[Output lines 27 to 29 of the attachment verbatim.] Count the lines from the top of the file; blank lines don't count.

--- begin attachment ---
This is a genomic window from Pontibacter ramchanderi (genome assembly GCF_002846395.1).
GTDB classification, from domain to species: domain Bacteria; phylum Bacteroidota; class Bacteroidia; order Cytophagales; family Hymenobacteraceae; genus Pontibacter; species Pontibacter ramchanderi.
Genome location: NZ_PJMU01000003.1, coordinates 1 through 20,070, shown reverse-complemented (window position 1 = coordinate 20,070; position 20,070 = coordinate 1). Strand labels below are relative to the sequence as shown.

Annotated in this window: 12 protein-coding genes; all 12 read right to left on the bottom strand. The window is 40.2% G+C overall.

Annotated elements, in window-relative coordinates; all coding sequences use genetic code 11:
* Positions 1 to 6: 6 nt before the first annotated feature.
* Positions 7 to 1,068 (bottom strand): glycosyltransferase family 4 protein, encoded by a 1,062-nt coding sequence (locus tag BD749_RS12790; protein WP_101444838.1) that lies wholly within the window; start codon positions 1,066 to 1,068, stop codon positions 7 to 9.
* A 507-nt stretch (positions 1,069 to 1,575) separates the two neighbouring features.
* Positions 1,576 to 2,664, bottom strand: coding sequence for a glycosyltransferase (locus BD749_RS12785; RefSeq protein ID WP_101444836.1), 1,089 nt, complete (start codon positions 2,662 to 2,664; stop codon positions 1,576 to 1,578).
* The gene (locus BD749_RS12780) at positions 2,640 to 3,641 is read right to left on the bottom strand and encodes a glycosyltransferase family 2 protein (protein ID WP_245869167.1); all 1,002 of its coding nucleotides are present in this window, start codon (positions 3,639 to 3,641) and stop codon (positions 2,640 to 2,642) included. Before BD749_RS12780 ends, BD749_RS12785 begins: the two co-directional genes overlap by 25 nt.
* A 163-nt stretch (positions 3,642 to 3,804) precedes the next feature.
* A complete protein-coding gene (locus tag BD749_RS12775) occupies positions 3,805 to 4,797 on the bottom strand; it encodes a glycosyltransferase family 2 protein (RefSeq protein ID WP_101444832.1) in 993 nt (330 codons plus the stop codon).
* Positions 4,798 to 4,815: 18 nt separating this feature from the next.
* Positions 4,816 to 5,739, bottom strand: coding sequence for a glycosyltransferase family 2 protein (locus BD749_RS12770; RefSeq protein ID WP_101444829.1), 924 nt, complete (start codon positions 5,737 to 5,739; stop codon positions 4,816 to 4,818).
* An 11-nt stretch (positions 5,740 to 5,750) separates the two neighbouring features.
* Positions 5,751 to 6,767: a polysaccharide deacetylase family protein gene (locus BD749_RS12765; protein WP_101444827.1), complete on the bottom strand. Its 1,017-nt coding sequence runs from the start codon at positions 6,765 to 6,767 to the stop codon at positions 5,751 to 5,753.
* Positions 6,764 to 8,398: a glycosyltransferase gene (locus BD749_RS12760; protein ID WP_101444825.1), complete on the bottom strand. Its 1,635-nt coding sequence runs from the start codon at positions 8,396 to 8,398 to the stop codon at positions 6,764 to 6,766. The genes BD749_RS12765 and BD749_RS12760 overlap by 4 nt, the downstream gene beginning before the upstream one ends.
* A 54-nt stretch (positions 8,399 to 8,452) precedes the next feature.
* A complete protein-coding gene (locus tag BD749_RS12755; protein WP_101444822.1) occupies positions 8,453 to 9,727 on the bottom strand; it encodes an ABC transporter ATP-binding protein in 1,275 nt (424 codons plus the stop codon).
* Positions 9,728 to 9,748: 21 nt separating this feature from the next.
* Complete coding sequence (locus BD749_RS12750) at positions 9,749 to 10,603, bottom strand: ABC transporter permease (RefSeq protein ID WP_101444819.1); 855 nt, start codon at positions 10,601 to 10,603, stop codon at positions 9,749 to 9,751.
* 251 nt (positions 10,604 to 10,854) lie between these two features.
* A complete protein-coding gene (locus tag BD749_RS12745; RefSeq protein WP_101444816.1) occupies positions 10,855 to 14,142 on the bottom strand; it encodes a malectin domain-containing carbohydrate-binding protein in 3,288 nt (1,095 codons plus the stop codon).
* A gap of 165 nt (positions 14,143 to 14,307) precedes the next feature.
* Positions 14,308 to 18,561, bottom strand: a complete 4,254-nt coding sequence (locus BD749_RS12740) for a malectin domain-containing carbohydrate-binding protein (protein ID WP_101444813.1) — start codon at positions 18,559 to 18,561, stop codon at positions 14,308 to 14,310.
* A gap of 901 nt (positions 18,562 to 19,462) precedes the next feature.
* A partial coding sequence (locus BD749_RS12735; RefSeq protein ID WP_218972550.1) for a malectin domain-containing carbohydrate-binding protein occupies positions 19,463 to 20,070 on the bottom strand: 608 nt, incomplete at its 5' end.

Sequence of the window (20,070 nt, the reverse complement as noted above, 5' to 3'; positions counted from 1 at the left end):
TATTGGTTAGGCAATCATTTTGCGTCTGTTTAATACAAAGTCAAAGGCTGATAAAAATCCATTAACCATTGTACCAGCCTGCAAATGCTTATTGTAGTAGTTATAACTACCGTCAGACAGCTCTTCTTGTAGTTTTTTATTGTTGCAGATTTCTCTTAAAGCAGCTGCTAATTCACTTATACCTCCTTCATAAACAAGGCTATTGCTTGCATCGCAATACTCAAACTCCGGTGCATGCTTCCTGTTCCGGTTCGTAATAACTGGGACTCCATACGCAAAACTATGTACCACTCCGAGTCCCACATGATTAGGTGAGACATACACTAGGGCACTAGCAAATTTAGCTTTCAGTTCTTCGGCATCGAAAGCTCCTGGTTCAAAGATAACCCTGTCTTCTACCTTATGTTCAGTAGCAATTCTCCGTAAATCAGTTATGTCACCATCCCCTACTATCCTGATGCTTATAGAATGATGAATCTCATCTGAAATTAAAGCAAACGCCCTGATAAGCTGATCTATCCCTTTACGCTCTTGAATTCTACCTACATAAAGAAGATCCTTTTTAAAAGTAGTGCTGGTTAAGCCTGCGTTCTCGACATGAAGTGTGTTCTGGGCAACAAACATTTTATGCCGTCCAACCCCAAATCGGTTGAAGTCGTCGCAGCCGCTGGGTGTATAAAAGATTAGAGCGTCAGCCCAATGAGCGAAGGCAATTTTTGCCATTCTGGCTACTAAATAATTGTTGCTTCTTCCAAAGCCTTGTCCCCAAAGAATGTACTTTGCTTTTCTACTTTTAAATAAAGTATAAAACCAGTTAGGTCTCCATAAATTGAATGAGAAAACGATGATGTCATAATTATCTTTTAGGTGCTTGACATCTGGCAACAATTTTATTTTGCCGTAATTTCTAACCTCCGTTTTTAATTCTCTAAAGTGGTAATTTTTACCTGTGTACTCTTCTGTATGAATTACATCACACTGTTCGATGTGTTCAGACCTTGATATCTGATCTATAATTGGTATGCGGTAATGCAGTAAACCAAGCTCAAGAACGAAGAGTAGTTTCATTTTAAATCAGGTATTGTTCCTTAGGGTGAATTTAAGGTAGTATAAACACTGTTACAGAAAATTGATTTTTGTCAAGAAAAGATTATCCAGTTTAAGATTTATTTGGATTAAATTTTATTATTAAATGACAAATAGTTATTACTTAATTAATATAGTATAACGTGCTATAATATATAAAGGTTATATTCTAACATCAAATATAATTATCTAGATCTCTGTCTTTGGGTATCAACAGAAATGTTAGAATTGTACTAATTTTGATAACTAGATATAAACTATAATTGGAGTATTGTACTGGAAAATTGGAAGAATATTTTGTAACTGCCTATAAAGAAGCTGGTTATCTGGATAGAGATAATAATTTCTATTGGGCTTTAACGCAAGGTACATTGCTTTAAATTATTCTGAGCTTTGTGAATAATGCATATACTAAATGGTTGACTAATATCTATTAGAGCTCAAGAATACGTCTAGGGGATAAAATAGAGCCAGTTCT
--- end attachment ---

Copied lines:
* A partial coding sequence (locus BD749_RS12735; RefSeq protein ID WP_218972550.1) for a malectin domain-containing carbohydrate-binding protein occupies positions 19,463 to 20,070 on the bottom strand: 608 nt, incomplete at its 5' end.

Sequence of the window (20,070 nt, the reverse complement as noted above, 5' to 3'; positions counted from 1 at the left end):
TATTGGTTAGGCAATCATTTTGCGTCTGTTTAATACAAAGTCAAAGGCTGATAAAAATCCATTAACCATTGTACCAGCCTGCAAATGCTTATTGTAGTAGTTATAACTACCGTCAGACAGCTCTTCTTGTAGTTTTTTATTGTTGCAGATTTCTCTTAAAGCAGCTGCTAATTCACTTATACCTCCTTCATAAACAAGGCTATTGCTTGCATCGCAATACTCAAACTCCGGTGCATGCTTCCTGTTCCGGTTCGTAATAACTGGGACTCCATACGCAAAACTATGTACCACTCCGAGTCCCACATGATTAGGTGAGACATACACTAGGGCACTAGCAAATTTAGCTTTCAGTTCTTCGGCATCGAAAGCTCCTGGTTCAAAGATAACCCTGTCTTCTACCTTATGTTCAGTAGCAATTCTCCGTAAATCAGTTATGTCACCATCCCCTACTATCCTGATGCTTATAGAATGATGAATCTCATCTGAAATTAAAGCAAACGCCCTGATAAGCTGATCTATCCCTTTACGCTCTTGAATTCTACCTACATAAAGAAGATCCTTTTTAAAAGTAGTGCTGGTTAAGCCTGCGTTCTCGACATGAAGTGTGTTCTGGGCAACAAACATTTTATGCCGTCCAACCCCAAATCGGTTGAAGTCGTCGCAGCCGCTGGGTGTATAAAAGATTAGAGCGTCAGCCCAATGAGCGAAGGCAATTTTTGCCATTCTGGCTACTAAATAATTGTTGCTTCTTCCAAAGCCTTGTCCCCAAAGAATGTACTTTGCTTTTCTACTTTTAAATAAAGTATAAAACCAGTTAGGTCTCCATAAATTGAATGAGAAAACGATGATGTCATAATTATCTTTTAGGTGCTTGACATCTGGCAACAATTTTATTTTGCCGTAATTTCTAACCTCCGTTTTTAATTCTCTAAAGTGGTAATTTTTACCTGTGTACTCTTCTGTATGAATTACATCACACTGTTCGATGTGTTCAGACCTTGATATCTGATCTATAATTGGTATGCGGTAATGCAGTAAACCAAGCTCAAGAACGAAGAGTAGTTTCATTTTAAATCAGGTATTGTTCCTTAGGGTGAATTTAAGGTAGTATAAACACTGTTACAGAAAATTGATTTTTGTCAAGAAAAGATTATCCAGTTTAAGATTTATTTGGATTAAATTTTATTATTAAATGACAAATAGTTATTACTTAATTAATATAGTATAACGTGCTATAATATATAAAGGTTATATTCTAACATCAAATATAATTATCTAGATCTCTGTCTTTGGGTATCAACAGAAATGTTAGAATTGTACTAATTTTGATAACTAGATATAAACTATAATTGGAGTATTGTACTGGAAAATTGGAAGAATATTTTGTAACTGCCTATAAAGAAGCTGGTTATCTGGATAGAGATAATAATTTCTATTGGGCTTTAACGCAAGGTACATTGCTTTAAATTATTCTGAGCTTTGTGAATAATGCATATACTAAATGGTTGACTAATATCTATTAGAGCTCAAGAATACGTCTAGGGGATAAAATAGAGCCAGTTCT